April 6th, 2003 ~ The siege of Baghdad begins. Yesterday nearly 3,000 Iraqis, mostly military, were killed or injured in fighting around the Iraqi capital. Today, all roads leading into and out of Baghdad are sealed and Special Republican Guard artillery batteries have taken up positions in schoolyards, hospitals, and mosques in a craven effort to maximize civilian casualties to blame on American troops.
Such despicable and desperate measures clearly indicate the regime of Saddam Hussein is seeing its final days. What is less clear is the ultimate price to be paid by Iraqis and Americans alike. I'm not just talking about lives lost, although that weighs heavily on my heart. I'm looking at the days to come; the aftermath of this conflict.
The direct cost of this war so far has been upwards of $40 Billion and the President has just ramrodded an additional $80 Billion appropriation through congress to cover the next six months of theatre operations. I do not know if that figure includes contracts to Halliburton for getting the oil flowing again. I do know it includes a $3.5 Billion bailout for the airlines, but does not include a penny to retrofit U.S. commercial aircraft with the anti-missile defense technology installed on every El Al jetliner. I guess you and I will just have to take our chances. Either that, or keep shelling out billions upon billions of our hard-earned tax dollars to keep the airlines flying empty.
Those are just the direct federal costs. On state and municipal levels, many budgets have been crippled by the additional burden of anti-terrorism and CBW preparedness and Washington has been doing some major foot dragging with financial help. If the threat of terrorism was high before this war, it's off the charts now. And while our police and other emergency organizations are increasingly overwhelmed, our own homegrown criminal element cannot fail to have noticed the shift in focus from crime fighting to anti-terrorism operations. We will be paying for our perpetual state of "Orange Alert" in many different ways and for a long time to come.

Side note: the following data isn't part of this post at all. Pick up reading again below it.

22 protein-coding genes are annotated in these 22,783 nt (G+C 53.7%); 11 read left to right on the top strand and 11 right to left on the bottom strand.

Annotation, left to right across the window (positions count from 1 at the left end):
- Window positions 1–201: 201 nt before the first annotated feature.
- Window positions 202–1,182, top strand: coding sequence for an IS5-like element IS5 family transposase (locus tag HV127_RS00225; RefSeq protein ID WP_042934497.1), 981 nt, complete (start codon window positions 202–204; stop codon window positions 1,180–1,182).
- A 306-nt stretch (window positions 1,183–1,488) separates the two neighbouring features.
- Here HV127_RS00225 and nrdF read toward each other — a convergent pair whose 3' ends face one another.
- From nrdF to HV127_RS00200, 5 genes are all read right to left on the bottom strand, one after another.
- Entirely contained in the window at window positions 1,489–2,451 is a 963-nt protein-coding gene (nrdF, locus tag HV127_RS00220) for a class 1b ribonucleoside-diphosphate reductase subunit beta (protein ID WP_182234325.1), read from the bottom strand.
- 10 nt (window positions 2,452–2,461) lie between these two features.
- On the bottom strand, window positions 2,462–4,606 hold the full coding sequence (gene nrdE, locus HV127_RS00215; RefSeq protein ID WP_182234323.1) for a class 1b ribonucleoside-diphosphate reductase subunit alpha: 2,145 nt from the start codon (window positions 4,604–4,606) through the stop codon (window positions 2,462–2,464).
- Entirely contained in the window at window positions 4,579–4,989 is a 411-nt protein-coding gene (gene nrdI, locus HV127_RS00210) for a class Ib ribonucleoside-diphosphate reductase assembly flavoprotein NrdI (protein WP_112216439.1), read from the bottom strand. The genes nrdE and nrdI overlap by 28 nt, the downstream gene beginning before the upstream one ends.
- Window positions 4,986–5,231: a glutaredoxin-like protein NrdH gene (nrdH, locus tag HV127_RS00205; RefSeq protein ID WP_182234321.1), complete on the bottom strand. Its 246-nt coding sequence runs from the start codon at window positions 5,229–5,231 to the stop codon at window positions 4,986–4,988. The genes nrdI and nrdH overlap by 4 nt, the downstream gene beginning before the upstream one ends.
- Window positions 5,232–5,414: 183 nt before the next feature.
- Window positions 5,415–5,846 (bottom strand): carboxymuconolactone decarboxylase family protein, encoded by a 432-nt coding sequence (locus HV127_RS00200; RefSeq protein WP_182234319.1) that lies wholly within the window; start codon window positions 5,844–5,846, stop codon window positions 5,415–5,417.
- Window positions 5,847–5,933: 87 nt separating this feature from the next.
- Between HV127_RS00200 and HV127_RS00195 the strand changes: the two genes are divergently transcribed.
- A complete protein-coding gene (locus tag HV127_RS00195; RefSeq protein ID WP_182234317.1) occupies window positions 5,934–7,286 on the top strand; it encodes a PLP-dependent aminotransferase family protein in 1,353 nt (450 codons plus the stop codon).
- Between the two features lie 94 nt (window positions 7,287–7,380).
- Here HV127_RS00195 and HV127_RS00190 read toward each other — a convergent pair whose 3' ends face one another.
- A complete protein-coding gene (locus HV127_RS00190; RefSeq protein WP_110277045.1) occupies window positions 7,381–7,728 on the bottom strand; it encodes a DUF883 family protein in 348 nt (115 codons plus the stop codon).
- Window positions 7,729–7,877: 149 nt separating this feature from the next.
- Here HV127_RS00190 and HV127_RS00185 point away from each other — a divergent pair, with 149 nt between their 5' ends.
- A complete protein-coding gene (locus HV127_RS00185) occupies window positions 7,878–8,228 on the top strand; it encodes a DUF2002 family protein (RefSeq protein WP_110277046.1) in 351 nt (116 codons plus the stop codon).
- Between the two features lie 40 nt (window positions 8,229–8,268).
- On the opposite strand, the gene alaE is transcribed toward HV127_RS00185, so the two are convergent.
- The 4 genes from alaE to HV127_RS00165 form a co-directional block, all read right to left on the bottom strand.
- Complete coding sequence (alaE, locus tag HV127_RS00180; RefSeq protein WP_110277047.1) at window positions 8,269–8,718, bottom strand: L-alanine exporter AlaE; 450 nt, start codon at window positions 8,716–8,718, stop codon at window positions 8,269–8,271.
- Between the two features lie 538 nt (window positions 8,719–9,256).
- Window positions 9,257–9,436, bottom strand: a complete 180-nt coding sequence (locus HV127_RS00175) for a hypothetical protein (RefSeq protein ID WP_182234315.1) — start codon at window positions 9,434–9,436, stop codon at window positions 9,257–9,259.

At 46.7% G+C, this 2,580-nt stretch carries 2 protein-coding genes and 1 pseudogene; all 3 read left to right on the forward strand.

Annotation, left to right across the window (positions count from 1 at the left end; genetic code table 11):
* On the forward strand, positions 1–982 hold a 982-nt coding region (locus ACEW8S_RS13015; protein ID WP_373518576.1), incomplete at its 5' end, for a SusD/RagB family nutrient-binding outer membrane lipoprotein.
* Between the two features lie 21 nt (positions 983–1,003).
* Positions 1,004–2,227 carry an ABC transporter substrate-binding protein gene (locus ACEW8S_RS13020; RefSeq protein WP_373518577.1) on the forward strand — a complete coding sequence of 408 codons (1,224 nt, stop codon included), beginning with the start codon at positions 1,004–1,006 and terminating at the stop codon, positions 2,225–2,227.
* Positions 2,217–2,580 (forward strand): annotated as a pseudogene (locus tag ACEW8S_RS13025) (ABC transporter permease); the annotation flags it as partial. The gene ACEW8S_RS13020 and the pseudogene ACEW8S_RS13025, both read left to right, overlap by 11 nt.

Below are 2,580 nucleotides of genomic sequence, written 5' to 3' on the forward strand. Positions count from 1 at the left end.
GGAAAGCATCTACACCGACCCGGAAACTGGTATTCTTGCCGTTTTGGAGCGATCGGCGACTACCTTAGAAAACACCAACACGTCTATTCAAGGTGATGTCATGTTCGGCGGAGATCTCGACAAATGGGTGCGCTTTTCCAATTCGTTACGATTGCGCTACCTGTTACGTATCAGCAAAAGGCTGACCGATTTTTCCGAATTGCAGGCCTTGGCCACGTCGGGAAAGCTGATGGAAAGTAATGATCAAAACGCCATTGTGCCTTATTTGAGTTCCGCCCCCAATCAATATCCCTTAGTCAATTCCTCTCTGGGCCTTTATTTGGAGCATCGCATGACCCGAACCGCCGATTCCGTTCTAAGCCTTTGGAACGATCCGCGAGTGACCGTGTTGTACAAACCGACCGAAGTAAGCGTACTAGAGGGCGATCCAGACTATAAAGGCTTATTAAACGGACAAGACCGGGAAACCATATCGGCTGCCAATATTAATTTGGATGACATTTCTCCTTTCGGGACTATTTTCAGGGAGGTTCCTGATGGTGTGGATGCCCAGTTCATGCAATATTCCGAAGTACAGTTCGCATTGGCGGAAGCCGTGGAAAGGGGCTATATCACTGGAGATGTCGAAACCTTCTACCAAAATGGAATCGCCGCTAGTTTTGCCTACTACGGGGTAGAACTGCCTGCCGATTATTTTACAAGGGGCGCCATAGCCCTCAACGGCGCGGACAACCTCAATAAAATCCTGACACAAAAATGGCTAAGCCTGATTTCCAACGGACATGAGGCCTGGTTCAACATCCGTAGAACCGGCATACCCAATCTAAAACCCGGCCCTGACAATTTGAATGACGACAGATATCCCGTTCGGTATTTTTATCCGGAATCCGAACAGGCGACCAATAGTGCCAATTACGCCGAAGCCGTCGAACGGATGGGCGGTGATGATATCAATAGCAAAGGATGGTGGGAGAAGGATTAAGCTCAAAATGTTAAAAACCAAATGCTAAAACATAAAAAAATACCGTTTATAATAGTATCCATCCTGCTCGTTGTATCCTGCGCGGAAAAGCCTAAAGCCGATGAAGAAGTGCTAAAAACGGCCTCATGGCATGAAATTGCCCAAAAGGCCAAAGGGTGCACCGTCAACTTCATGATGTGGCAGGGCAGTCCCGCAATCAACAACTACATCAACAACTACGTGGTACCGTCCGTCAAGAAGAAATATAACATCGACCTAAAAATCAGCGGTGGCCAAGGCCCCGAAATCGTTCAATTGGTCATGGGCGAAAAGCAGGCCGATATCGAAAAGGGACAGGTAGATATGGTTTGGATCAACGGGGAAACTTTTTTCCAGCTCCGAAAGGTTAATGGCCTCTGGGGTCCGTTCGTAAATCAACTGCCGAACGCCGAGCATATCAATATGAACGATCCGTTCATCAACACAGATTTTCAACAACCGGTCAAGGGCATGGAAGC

As for the Iraqis, I worry that the zoo of expatriates assembled to participate in the post-war government may turn out to be a gang of Saddam-wannabes themselves. If this was truly a war of liberation and not just about the oil, the Iraqi people have every right to expect democratic elections and self government as soon as possible. Furthermore, they have the right to choose any candidates they wish; including those who might not be as friendly to American oil interests as our administration would like. That is, after all, the cornerstone of democracy. That is what a free people do.
This brings up the Kurds in the north and the predominantly Shiite population in the south. Both groups have earned a place at the table. Both have major axes to grind with the predominantly Sunni population in Baghdad and central Iraq. The Kurds have the added burden of Turkey breathing down their necks and the Ayatollahs in Tehran cannot be ignored as a political force around Basra. All these factions make the post-war reconstruction of Germany, even the former Yugoslavia, look like a walk in the park by comparison. I pray that retired General Jay Garner (President Bush's Iraq equivalent to George Marshall), and his team are up to the challenge. There are many throughout the Arab world, as well as some bent noses on the UN Security Council, who would love to see him fail miserably.
Like most Americans, indeed like most of the world, all I can do is watch this drama unfold on CNN and pray that the people in Washington handle post-war Iraq with more subtlety than they did pre-war Iraq. They got what they wanted. History will now judge them on what they do with it.